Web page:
When he steps on stage his eyes are shadowed dark with make-up, and he is resplendent in a red bowler hat. What follows is a trip down memory lane with a back drop of video montage and a few songs. It is at times delightfully batty, but is thoughtful and well constructed, and Brown as a narrator of his own eventful life, captivates the watcher. He is remarkably spry for a man of his years, given that he had to learn to walk from scratch after a brain haemorrage in the '90s. His story begins in Whitby in 1942, and very soon afterwards almost ended there. His grandmother ran a hotel in the seaside town where Bram Stoker created Dracula, and during an air-raid the infant Brown and his family took shelter in the cellar. It was the fashion of German bombers to drop their excess deadly cargo over the coast before returning home. The hotel took a direct hit and the loss of such a distinctive local focal point and the perishing of the family made the local press. When they finally surfaced from their cellar sanctum to a scene of immense chaos, they simply added to the shock of the proceedings, as everyone has presumed them dead. Even as a child Arthur was something of a comeback kid.
Brown was also hyperactive, and given bromide to calm him, and any other urges that might transpire. It didn't work. In 1959 he hitched to Germany to visit the girl he felt was the love of his seventeen brief years, only to find her shacked up with his best friend, the captain of the school rugby team, and instead of a night of amour, he spent it under the stars in a nearby park, and experienced what could only be described as an epiphany, the first of many insights and conclusions. After a stint in Paris in the mid 60's he returned to London, became regular feature at the UFO Club, the home of Pink Floyd, and where he originated the hugely successful The Crazy World of Arthur Brown and success of staggering immensity followed all over the world with the release of his trademark single "Fire." His visit to Bradford didn't fare so well, the band were almost lynched, such was the reaction of the local yobs to Brown running around with his head aflame. You forget how innovative and provocative a statement, both visually and verbally, that this action was in 1968.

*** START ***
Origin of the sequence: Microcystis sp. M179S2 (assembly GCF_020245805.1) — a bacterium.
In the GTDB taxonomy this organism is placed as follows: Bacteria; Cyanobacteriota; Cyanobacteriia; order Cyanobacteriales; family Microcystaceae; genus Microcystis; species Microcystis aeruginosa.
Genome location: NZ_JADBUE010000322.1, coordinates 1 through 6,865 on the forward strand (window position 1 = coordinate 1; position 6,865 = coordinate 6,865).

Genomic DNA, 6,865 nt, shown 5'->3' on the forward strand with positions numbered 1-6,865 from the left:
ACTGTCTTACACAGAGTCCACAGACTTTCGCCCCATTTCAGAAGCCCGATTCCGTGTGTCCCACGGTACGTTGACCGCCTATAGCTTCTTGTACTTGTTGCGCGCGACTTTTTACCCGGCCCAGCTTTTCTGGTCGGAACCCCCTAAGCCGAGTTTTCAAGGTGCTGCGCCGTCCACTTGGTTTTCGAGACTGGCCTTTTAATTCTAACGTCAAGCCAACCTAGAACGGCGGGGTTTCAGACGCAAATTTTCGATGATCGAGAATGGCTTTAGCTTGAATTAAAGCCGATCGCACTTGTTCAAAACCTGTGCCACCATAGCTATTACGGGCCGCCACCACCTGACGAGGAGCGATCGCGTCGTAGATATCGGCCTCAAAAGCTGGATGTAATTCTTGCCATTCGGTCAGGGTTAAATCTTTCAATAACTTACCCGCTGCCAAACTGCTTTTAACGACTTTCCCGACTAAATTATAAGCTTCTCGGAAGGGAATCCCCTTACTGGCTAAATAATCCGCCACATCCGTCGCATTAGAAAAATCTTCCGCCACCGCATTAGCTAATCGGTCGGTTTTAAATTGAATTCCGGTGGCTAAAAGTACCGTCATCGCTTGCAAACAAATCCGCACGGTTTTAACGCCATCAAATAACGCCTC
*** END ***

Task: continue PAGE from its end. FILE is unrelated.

It would be pointless to outline all of his tales for the sake of embellishing a review, and steal future viewers of this fascinating night the pleasure of a story in its first telling to them In over two hours he barely scratches the surface of fifty years. His experience of being arrested after appearing naked on stage in Italy, and being slung into prison with murderers and rapists, the involvement of the Mafia in his subsequent release is priceless in both it's content and it's unravelling. He really ought to write a book, for he has a wise insight into his at times chaotic sojourn, and an interestingly shocking take on the end result of all his spiritual quests.
Arthur Brown it would seem from the nights proceedings, is at one with himself, but is not at peace with the actions of many in the world he is forced to share it with. His song addressing a suicide bomber has immense pathos, as well as exasperation. He is a charming presence, a lovable English eccentric, who isn't half as crazy as the moniker he chose half a century ago might imply. He is both a showman and a shame, an almost Dickensian presence, and a treat to the senses, who sadly will probably only be properly assessed, revered and valued in the blueprint his inevitable, but hopefully distant absence will leave.
One evening from a lifetime of them, especially one as extraordinary as his, simply isn't enough. - Rob Cochrane
Mr. Cochrane is a poet and writer living in Manchester, England. His work has appeared in Mojo, Attitude, and Dazed & Confused. He has published numerous collections of poems.